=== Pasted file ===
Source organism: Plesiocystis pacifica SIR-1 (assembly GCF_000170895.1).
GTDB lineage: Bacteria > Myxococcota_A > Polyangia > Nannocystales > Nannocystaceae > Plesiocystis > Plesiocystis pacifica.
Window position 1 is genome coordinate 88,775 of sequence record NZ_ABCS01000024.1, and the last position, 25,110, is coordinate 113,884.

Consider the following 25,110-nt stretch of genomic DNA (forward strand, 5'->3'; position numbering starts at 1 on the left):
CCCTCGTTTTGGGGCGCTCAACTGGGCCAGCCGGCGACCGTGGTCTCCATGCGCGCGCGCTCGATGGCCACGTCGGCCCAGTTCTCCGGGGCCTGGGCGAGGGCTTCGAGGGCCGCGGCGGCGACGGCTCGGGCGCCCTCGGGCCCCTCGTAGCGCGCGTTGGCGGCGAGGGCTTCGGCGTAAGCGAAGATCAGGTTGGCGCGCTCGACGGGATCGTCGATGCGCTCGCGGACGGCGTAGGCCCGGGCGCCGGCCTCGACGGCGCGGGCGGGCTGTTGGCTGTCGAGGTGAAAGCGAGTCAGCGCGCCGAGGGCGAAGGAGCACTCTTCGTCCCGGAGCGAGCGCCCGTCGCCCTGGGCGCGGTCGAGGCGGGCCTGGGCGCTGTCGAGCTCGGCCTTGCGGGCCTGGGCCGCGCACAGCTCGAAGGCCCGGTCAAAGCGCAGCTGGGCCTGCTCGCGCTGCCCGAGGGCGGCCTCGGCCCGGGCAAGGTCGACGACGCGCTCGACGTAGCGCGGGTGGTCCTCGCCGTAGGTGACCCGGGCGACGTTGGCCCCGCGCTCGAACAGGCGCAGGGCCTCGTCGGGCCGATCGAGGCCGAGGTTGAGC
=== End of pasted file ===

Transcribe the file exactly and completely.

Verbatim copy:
Source organism: Plesiocystis pacifica SIR-1 (assembly GCF_000170895.1).
GTDB lineage: Bacteria > Myxococcota_A > Polyangia > Nannocystales > Nannocystaceae > Plesiocystis > Plesiocystis pacifica.
Window position 1 is genome coordinate 88,775 of sequence record NZ_ABCS01000024.1, and the last position, 25,110, is coordinate 113,884.

Consider the following 25,110-nt stretch of genomic DNA (forward strand, 5'->3'; position numbering starts at 1 on the left):
CCCTCGTTTTGGGGCGCTCAACTGGGCCAGCCGGCGACCGTGGTCTCCATGCGCGCGCGCTCGATGGCCACGTCGGCCCAGTTCTCCGGGGCCTGGGCGAGGGCTTCGAGGGCCGCGGCGGCGACGGCTCGGGCGCCCTCGGGCCCCTCGTAGCGCGCGTTGGCGGCGAGGGCTTCGGCGTAAGCGAAGATCAGGTTGGCGCGCTCGACGGGATCGTCGATGCGCTCGCGGACGGCGTAGGCCCGGGCGCCGGCCTCGACGGCGCGGGCGGGCTGTTGGCTGTCGAGGTGAAAGCGAGTCAGCGCGCCGAGGGCGAAGGAGCACTCTTCGTCCCGGAGCGAGCGCCCGTCGCCCTGGGCGCGGTCGAGGCGGGCCTGGGCGCTGTCGAGCTCGGCCTTGCGGGCCTGGGCCGCGCACAGCTCGAAGGCCCGGTCAAAGCGCAGCTGGGCCTGCTCGCGCTGCCCGAGGGCGGCCTCGGCCCGGGCAAGGTCGACGACGCGCTCGACGTAGCGCGGGTGGTCCTCGCCGTAGGTGACCCGGGCGACGTTGGCCCCGCGCTCGAACAGGCGCAGGGCCTCGTCGGGCCGATCGAGGCCGAGGTTGAGC